This week the cold arrived, with temperatures down to 2 C overnight, and daily highs of 10 C. Now, as a Canadian, I realize that's hardly something to complain about. Coming from a land where the national past time is to brag and boast about extreme weather ("-34 C yesterday... -50 C if you count the windchill"), one could hardly be impressed about a near miss of that freezing mark. And even though we've lived in Lotus Land for the past few years, Brad and I both have a lot of extreme cold under our belts (a short stint in a Yellowknife winter for one thing). Despite all this, I think we both can honestly say that we've never been colder.
Now, those of you who've been reading for a while may remember my bitter moaning earlier this year about the cost of heating (€250 for January), and you may remember my moaning about the lack of insulation. So I can hardly spend a blog complaining of the fact that there is nothing between our floating floorboards and the cement slab below, or the fact that our chimney lacks a damper (a foil balloon is doing the trick), or the fact that we have no less than 7 open holes in exterior walls of our home that qualify as "fresh-air-vents". Rather, today's topic is about the, not-so-famous, Irish love of cold.
I have a number of examples to illustrate my thesis: that the Irish truly don't feel the cold and, in fact, they often embrace it!
-When Claire came in September, she spent much of her time freezing cold... while our student spent an equal amount of time feeling too hot.
-Sundresses and t-shirts appear as soon as temperatures breach 15 C.
-Brad's office mate leaves their window open year round, to ensure fresh air (requiring Brad to wear two sweaters around the office).
The examples are endless. However, at this week's Toddler Group, complaints of the cold (a favored Canadian past-time) finally broke through. And universally, everyone agreed that this week, they finally had to turn their heating on (I bit my tongue and failed to mention that our daily heating habit started at the beginning of October, when temperatures first went down to 5 C). Mind you, everyone only heats for about 1 hour in the morning... with some people, perhaps, heating for another hour in the evening, if it's really cold. We practice this strategy as well, since we like to spend less than €100 per month on heating; however, the past few nights Nikolai has been waking up a lot... I assume it's from the cold... since turning on the heat tends to solve the problem (we do have him in a vest (undershirt), pj's, thermal socks, under a cotton quilt, and under a wool duvet, so it's not like he's being neglected... it's just that 2 C outside means about 5 C inside... thanks to the 2 vents in Nikolai's room. We also have tried to stuff them up with plastic bags... but it's not the same as actually having insulation).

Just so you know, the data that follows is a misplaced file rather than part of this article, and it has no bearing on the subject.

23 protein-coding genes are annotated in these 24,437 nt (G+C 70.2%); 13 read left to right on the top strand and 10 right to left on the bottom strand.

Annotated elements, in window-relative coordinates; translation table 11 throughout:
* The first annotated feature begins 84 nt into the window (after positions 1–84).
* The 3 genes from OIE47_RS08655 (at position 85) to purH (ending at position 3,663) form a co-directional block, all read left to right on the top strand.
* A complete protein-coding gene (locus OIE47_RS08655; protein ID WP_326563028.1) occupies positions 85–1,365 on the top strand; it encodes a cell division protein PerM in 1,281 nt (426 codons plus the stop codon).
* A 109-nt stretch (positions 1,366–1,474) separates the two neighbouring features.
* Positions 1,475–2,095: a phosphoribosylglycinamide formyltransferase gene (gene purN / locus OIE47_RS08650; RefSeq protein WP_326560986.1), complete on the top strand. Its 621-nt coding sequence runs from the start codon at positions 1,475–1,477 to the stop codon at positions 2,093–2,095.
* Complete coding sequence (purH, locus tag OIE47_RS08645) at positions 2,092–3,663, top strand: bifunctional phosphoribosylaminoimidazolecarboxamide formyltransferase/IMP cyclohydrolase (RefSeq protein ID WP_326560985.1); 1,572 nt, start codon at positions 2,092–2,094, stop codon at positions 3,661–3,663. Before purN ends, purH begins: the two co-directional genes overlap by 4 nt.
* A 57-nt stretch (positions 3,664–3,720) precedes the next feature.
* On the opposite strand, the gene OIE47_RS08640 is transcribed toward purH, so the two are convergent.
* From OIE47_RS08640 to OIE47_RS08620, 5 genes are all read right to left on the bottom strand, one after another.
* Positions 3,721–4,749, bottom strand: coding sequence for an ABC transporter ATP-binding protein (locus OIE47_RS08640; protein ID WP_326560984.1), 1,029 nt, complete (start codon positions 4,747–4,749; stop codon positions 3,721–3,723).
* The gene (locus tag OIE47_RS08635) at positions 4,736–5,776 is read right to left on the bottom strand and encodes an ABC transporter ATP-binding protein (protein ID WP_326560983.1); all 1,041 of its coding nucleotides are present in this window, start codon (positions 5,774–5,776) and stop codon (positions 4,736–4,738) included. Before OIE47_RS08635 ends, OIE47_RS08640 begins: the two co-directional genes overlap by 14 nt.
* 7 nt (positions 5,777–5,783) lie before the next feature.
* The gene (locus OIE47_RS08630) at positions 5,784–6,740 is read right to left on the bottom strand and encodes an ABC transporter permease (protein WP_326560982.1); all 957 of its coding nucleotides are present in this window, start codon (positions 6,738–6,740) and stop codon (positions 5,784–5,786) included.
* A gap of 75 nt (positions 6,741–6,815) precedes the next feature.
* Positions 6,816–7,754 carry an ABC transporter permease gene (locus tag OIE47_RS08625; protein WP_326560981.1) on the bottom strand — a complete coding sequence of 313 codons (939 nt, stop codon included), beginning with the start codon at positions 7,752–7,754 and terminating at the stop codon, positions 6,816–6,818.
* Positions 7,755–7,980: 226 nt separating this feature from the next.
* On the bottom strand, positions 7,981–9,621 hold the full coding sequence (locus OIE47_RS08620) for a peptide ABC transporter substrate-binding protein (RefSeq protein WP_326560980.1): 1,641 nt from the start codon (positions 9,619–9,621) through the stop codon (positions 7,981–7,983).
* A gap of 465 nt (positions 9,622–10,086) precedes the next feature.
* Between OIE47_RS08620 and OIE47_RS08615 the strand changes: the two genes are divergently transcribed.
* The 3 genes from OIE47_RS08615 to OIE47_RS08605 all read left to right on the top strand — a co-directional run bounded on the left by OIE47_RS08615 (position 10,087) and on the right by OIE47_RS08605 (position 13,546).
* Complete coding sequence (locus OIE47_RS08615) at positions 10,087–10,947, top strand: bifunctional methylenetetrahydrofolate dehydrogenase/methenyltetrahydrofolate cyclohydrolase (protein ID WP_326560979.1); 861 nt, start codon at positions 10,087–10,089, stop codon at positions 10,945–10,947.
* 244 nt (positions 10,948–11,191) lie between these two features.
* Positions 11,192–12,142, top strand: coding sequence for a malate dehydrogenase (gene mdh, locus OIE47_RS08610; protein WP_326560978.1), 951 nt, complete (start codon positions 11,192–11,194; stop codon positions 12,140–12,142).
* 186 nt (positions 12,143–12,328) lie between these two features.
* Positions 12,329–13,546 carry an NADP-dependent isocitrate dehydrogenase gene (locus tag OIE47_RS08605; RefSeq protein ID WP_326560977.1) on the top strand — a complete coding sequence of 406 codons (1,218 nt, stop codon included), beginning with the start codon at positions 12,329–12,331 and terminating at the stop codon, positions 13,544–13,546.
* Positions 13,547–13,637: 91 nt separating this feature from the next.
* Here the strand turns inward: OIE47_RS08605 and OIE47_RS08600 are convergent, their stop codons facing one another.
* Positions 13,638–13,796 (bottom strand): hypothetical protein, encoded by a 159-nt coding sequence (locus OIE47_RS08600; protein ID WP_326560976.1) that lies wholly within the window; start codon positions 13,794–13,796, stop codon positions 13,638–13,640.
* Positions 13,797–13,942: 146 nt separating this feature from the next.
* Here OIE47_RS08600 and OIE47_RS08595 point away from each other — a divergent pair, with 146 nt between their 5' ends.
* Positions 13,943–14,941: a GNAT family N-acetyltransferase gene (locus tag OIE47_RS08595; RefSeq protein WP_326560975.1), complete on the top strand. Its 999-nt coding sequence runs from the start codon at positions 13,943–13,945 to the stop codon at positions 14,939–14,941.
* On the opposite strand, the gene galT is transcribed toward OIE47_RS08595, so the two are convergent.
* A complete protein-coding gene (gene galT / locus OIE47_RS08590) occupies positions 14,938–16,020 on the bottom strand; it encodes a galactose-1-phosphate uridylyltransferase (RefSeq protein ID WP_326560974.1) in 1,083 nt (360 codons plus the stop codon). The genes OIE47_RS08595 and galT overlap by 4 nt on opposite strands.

So I took my issue to my friends... and have found out that:
1. Sleeping in cold air is good for children, as it prevents asthma (this is likely true in Ireland, because sleeping in a warm, well insulated house would most likely also mean a house infested with the very pervasive black mold. We have it, despite our good ventilation, in the bathrooms and around the front door.)
2. Irish children wear snowsuits to bed. (Not exactly snowsuits, but polar fleece full body suits ...feet and everything... that are worn over the pyjama's and under their blankets. At the moment we're trying a little more heating... but we may end up investing in a snowsuit before winter's out.)
3. If Nikolai can't handle the cold at night, then perhaps we're heating too much during the day.
So now that you have read the body of evidence for my theory that the Irish love cold; let me tell you my hypotheses as to why this is the case:
I. (Roman numerals this time, since it is a pseudo-scientific theory). There is no such thing as a real summer, so in order to believe that 20 C is a heat-wave, the you have to believe that 15 C is warm.
II. In order to not spend 1/10 of one's income on heating, one must learn to love the cold... and wear wool.
III. As mentioned previously, insulation = black mold = persistent coughs.
IV. A number of older homes still need to burn fuel to heat. Bog peat fires = nasty smoke = international condemnation for the destruction of bog = persistent coughs.
V. (Brad gets credit for this theory... derived last weekend, when a cycling buddy showed up for their ride in shorts and a windbreaker, despite the frost) In Ireland cold seldom kills, so they don't need to worry about the cold... as it's nothing more than a minor discomfort; whereas, Canadians (and anyone who's suffered from frost bite) have a culture of fearing the cold.
Well regardless what the reason is... I am going to have to thicken up my skins, as I have spent most of this week trying to get warm... even when the heaters are on. Anyways, it's a long weekend for us and the fun fair has come to town, so I'm off to ride the tea cups!